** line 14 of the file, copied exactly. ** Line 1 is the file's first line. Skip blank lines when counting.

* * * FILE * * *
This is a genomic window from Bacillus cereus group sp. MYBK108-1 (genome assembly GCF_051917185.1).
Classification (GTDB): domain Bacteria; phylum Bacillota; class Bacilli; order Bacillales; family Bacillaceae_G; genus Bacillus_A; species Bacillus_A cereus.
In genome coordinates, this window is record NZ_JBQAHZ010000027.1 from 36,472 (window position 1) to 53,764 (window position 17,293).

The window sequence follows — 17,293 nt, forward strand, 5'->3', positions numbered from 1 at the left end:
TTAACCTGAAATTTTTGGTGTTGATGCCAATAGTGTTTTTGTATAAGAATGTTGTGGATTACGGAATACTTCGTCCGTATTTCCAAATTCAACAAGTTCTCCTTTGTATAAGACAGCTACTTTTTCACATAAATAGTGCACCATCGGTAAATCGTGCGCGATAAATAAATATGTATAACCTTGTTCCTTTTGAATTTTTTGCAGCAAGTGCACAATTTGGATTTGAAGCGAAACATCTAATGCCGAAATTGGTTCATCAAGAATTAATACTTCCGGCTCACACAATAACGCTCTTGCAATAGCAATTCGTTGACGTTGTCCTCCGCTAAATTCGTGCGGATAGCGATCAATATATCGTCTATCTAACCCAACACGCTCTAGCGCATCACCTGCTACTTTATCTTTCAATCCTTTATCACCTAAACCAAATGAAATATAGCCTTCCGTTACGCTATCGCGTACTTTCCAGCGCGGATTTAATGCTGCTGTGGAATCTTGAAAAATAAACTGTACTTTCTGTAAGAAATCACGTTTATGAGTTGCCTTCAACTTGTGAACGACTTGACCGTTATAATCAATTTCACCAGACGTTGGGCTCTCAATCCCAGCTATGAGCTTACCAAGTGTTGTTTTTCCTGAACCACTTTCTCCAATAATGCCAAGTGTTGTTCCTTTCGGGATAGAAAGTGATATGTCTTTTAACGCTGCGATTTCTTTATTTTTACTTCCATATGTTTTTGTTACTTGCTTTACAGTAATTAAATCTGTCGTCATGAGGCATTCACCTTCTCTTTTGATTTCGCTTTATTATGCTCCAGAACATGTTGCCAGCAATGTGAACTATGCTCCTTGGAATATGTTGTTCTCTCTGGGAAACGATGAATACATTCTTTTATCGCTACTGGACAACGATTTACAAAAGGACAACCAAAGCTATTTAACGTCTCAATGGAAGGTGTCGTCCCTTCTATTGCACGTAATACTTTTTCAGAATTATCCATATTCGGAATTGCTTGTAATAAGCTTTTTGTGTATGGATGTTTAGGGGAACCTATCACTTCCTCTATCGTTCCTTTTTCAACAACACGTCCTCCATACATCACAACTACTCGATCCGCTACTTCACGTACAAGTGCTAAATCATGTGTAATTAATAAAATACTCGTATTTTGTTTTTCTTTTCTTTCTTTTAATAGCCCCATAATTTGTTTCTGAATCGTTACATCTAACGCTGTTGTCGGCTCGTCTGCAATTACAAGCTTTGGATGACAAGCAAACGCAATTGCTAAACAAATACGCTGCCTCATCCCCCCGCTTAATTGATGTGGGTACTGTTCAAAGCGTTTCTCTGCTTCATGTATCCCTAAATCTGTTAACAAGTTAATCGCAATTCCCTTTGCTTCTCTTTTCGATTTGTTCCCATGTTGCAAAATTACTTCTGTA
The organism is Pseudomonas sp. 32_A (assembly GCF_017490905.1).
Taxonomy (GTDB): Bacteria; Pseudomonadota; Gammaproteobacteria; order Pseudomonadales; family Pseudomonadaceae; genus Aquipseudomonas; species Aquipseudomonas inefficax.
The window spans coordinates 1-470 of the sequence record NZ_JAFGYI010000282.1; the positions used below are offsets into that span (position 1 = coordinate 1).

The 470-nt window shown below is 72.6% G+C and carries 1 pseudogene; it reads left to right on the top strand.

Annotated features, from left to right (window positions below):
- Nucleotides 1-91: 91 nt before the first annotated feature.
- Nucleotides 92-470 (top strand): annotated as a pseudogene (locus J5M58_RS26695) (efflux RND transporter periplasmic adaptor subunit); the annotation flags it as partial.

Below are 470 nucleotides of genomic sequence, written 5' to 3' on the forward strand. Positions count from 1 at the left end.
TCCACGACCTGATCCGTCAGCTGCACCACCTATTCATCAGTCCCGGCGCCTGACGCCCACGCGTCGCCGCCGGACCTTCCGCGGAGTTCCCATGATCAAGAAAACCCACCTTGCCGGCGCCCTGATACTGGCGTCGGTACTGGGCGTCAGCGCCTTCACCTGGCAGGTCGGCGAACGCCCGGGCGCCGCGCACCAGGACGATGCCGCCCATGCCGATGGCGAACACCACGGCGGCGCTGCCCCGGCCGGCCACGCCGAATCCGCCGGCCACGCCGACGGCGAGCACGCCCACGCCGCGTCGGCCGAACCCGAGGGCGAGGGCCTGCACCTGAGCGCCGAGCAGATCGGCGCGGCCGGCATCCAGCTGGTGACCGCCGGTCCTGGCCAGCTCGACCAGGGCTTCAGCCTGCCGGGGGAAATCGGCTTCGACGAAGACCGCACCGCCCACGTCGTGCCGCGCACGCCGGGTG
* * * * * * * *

TCCACGACCTGATCCGTCAGCTGCACCACCTATTCATCAGTCCCGGCGCCTGACGCCCACGCGTCGCCGCCGGACCTTCCGCGGAGTTCCCATGATCAAGAAAACCCACCTTGCCGGCGCCCTGATACTGGCGTCGGTACTGGGCGTCAGCGCCTTCACCTGGCAGGTCGGCGAACGCCCGGGCGCCGCGCACCAGGACGATGCCGCCCATGCCGATGGCGAACACCACGGCGGCGCTGCCCCGGCCGGCCACGCCGAATCCGCCGGCCACGCCGACGGCGAGCACGCCCACGCCGCGTCGGCCGAACCCGAGGGCGAGGGCCTGCACCTGAGCGCCGAGCAGATCGGCGCGGCCGGCATCCAGCTGGTGACCGCCGGTCCTGGCCAGCTCGACCAGGGCTTCAGCCTGCCGGGGGAAATCGGCTTCGACGAAGACCGCACCGCCCACGTCGTGCCGCGCACGCCGGGTG